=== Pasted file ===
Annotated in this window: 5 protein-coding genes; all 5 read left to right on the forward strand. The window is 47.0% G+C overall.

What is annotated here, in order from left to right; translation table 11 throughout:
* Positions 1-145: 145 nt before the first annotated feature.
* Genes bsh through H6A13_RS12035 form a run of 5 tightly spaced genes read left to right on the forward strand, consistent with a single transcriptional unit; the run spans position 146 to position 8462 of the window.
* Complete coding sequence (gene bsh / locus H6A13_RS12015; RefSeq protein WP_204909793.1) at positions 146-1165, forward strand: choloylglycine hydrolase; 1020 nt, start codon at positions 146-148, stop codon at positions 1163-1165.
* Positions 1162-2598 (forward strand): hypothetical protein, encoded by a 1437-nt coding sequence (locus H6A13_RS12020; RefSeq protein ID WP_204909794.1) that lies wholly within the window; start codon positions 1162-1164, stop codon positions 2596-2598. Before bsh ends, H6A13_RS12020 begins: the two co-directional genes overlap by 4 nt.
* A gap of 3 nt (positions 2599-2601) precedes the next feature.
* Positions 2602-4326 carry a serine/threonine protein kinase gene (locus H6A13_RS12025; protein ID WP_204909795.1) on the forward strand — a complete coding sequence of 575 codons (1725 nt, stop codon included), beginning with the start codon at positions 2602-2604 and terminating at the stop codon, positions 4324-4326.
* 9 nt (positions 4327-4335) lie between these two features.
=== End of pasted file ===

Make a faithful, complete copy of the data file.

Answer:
Annotated in this window: 5 protein-coding genes; all 5 read left to right on the forward strand. The window is 47.0% G+C overall.

What is annotated here, in order from left to right; translation table 11 throughout:
* Positions 1-145: 145 nt before the first annotated feature.
* Genes bsh through H6A13_RS12035 form a run of 5 tightly spaced genes read left to right on the forward strand, consistent with a single transcriptional unit; the run spans position 146 to position 8462 of the window.
* Complete coding sequence (gene bsh / locus H6A13_RS12015; RefSeq protein WP_204909793.1) at positions 146-1165, forward strand: choloylglycine hydrolase; 1020 nt, start codon at positions 146-148, stop codon at positions 1163-1165.
* Positions 1162-2598 (forward strand): hypothetical protein, encoded by a 1437-nt coding sequence (locus H6A13_RS12020; RefSeq protein ID WP_204909794.1) that lies wholly within the window; start codon positions 1162-1164, stop codon positions 2596-2598. Before bsh ends, H6A13_RS12020 begins: the two co-directional genes overlap by 4 nt.
* A gap of 3 nt (positions 2599-2601) precedes the next feature.
* Positions 2602-4326 carry a serine/threonine protein kinase gene (locus H6A13_RS12025; protein ID WP_204909795.1) on the forward strand — a complete coding sequence of 575 codons (1725 nt, stop codon included), beginning with the start codon at positions 2602-2604 and terminating at the stop codon, positions 4324-4326.
* 9 nt (positions 4327-4335) lie between these two features.